State hears public concerns over highway seawalls
WEST MAUI – Driving to Lahaina is a gamble these days, with Honoapi’ilani Highway, between Puamana and the Pali, under attack from fire, flooding, landslides, reckless drivers, road closures, sinkholes, seawalls, high tides, waves and gridlock.
But now a positive, enlightened force has come forward to lead the way and forge a new path.
“Occupy Olowalu,” a West Side social media phenom, has taken a stand. For the past week (as of deadline Sept. 19), the determined activists have camped out on the shoreline just south of Awalua, and miraculously their messages, posted on signs along the roadside and on Facebook, are being heard: #nomoreseawalls, #protectourshorelines, #movetheroad.
And the crusade is charging ahead at breakneck speed – “Hawaii Time,” that is.
Early August, posts from scientist Mark Deakos of the Hawaii Association of Marine Education and Research warned: “A $3.2M armoring project at the North end of Olowalu (surf spot) is planned for mid-August and a $20M 1,600-foot seawall at the south end of Olowalu (famous Mile Marker 14 snorkel spot and monk seal haul out area) is planned within the next year.
“If we allow these to continue our Pali to Puamana Parkway Plan will be a Pali to Puamana seawall with no beaches, no beach access, dead reefs, and motorists will remain in harm’s way dodging the waves toppling over the seawalls.”
On Aug. 18, Maui Tomorrow and community leaders Tiare Lawrence, Frank Caprioni and Archie Kalepa filed a lawsuit in Environmental Court in an attempt to roadblock other shoreline armoring projects that don’t work.
“The Hawaii Dept. Of Transportation prepared a separate environmental assessment for this north Olowalu segment of the larger Honoapi’ilani Highway Shoreline Hardening Project in 2010. Separate environmental assessments or emergency proclamations have been issued for several projects between the Pali and Puamana, in spite of the fact that the DOT has been planning these projects since at least 2003. This type of segmentation is illegal under state and federal law,” Maui Tomorrow posted on Caprioni’s Facebook page.
At the same time, the court was asked to grant a preliminary injunction to halt the bouldering work near Mile Marker 16.
Judge Joseph E. Cardoza was assigned the case.
According to Albert Perez, executive director of Maui Tomorrow, a hearing on the injunction is slated for Nov. 9.
“(We’re) awaiting (the) judge’s response for (a) TRO (Temporary Restraining Order),” he added.
With construction cones placed and signage posted, the contractor, Goodfellow Bros., was prepped to start work.
Lawrence issued a call to action on Sept. 12: “Come join us at Olowalu this week. Will be camping, and we hope to delay any construction from happening. Come sign wave a.m./p.m. rush hour time, stop by, or camp overnight.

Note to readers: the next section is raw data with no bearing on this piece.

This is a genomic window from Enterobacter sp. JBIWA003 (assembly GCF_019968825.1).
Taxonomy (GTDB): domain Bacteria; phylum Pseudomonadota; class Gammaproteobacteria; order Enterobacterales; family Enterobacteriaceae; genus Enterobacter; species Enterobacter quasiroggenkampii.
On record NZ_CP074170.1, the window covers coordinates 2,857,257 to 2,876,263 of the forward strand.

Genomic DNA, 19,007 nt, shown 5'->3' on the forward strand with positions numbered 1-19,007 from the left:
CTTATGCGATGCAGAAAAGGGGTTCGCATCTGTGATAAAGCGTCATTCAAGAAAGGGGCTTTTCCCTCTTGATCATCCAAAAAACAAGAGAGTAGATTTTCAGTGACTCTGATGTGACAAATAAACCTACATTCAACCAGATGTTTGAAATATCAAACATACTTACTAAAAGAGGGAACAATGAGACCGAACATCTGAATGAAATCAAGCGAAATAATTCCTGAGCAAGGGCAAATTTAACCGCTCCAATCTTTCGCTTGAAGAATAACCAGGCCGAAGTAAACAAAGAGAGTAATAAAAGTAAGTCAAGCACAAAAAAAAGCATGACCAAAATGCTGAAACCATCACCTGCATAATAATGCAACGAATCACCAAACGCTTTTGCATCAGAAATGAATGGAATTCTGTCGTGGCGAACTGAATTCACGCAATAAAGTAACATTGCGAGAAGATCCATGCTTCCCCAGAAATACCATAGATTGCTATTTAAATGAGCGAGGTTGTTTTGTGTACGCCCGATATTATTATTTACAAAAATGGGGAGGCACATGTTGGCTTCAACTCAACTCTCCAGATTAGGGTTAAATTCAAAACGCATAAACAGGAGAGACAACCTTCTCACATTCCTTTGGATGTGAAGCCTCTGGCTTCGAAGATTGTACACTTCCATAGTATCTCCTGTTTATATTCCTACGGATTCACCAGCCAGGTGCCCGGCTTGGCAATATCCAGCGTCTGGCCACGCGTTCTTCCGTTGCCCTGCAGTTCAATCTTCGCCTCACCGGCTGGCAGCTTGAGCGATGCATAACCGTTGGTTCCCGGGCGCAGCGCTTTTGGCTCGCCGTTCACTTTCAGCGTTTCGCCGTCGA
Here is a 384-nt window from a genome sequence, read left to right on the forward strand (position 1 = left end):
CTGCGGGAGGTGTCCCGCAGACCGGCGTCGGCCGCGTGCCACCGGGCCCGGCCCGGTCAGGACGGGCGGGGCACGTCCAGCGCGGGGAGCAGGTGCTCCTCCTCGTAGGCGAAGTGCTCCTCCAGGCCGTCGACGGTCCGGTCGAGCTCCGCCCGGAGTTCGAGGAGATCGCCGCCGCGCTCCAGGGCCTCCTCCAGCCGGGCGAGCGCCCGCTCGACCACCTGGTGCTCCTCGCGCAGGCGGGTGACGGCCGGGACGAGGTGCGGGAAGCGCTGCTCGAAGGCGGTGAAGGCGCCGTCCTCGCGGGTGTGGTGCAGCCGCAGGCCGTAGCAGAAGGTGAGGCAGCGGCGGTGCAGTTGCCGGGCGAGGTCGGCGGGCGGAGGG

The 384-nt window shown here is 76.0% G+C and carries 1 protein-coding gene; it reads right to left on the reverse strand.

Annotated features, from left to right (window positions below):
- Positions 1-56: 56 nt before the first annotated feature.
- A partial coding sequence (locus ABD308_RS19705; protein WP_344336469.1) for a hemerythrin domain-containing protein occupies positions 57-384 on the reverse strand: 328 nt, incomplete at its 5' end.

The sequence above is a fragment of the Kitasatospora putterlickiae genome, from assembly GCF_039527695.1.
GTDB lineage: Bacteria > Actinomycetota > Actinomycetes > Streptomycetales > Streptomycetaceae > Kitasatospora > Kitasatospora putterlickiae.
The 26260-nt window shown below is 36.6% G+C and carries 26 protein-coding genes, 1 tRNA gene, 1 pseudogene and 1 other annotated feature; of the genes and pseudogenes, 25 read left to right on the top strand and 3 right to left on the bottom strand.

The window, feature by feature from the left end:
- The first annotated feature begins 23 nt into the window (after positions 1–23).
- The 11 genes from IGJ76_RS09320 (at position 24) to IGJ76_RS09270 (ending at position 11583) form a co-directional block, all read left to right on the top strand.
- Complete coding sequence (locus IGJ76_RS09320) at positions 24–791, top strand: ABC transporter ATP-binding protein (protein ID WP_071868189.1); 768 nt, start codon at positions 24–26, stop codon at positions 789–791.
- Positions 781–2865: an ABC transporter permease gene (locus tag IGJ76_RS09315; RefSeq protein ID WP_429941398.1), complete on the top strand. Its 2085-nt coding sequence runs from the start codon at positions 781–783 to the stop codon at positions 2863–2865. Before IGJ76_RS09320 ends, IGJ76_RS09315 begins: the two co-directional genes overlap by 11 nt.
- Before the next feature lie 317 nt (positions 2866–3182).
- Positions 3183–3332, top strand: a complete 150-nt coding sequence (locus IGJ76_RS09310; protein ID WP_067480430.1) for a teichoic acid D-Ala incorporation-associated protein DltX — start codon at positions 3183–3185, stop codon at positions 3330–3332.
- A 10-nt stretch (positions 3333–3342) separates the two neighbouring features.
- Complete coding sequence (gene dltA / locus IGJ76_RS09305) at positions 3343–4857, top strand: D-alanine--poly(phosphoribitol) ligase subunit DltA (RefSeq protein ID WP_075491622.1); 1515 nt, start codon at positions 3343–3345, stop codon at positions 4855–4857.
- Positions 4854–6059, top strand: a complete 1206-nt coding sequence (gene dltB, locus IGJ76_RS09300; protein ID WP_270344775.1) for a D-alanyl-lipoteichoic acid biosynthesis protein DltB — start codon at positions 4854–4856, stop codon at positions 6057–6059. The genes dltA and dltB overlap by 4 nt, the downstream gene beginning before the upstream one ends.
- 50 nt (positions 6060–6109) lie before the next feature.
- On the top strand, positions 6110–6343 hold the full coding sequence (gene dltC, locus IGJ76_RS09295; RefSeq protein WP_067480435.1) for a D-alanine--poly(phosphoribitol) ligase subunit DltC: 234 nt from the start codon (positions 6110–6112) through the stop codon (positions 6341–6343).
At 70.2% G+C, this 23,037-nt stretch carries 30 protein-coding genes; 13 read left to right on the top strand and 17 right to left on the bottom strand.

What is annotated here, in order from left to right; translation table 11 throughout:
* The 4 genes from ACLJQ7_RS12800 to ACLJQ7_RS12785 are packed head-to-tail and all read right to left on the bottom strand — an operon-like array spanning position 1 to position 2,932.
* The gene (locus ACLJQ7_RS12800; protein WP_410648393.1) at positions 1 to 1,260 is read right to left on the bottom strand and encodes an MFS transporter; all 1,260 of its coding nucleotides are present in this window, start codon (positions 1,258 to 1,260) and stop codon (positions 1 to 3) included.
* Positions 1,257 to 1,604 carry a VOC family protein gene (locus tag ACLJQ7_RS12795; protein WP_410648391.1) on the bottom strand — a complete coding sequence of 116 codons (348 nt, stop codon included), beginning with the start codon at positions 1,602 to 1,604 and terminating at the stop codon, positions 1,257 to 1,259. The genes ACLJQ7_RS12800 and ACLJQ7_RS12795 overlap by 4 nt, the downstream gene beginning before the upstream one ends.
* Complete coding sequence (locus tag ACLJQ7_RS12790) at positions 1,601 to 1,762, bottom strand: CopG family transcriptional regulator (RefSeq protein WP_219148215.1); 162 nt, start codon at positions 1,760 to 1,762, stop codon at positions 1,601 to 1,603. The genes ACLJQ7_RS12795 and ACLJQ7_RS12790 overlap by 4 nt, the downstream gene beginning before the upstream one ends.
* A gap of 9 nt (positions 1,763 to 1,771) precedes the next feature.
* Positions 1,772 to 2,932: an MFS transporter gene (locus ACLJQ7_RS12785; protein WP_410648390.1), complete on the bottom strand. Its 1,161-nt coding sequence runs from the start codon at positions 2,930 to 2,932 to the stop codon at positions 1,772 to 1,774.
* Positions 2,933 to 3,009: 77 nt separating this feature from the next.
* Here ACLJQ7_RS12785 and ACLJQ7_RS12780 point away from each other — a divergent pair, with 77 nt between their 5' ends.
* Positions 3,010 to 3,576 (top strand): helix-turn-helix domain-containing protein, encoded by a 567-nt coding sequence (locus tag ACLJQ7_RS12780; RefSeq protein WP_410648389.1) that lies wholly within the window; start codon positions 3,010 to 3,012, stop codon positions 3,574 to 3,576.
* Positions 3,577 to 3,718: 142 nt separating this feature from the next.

“If you care about protecting our beaches for future generations, then now is the time for you to get involved. The more people the more powerful our message is.”
Politicians, both in office and on the ballot, joined the growing crowd along the shoreline at Olowalu during the week.
Deakos proclaimed on Sept. 14: “We are reaching critical mass, decision-makers are starting to pay attention!”
Deakos was right.
On Friday, Sept. 16, West Maui Rep. Angus McKelvey (10th District) and Kihei County Councilman Don Couch added their two cents.
McKelvey wrote to Gov. David Ige, “This letter is to respectfully request that you direct the Department of Transportation to delay construction of any seawalls or placement of boulders makai of Honoapiilani Highway near Olowalu, on the island of Maui, to allow time for relevant government agencies and community stakeholders to review the potential impacts of that construction and evaluate possible remedies.”
Couch jumped in as well on Friday, with a request to Ige for an immediate 60-day moratorium.
On Sunday night, the story continued to evolve.
Deakos posted last minute: “Ford Fuchigami (director of Dept. Of Transportation) is doing a site visit to Olowalu tomorrow morning (Monday, Sept. 19). He is very receptive to alternative solutions and will make a decision to suspend the armoring project after his visit.
“He will be accompanied by many experts, who will demonstrate the more cost effective solutions available that protect the coastline, public and cultural use, and get motorists out of harm’s way.
“His decision will set precedent for all future seawalls along this highway, including the 1,600-foot, $20M seawall slated for south Olowalu.
“The clincher will be the turn out of peaceful, public support for an alternative solution and for protecting our coastline.”
Monday morning (Sept. 19), Lahaina News deadline at 9 a.m.: #messageheard.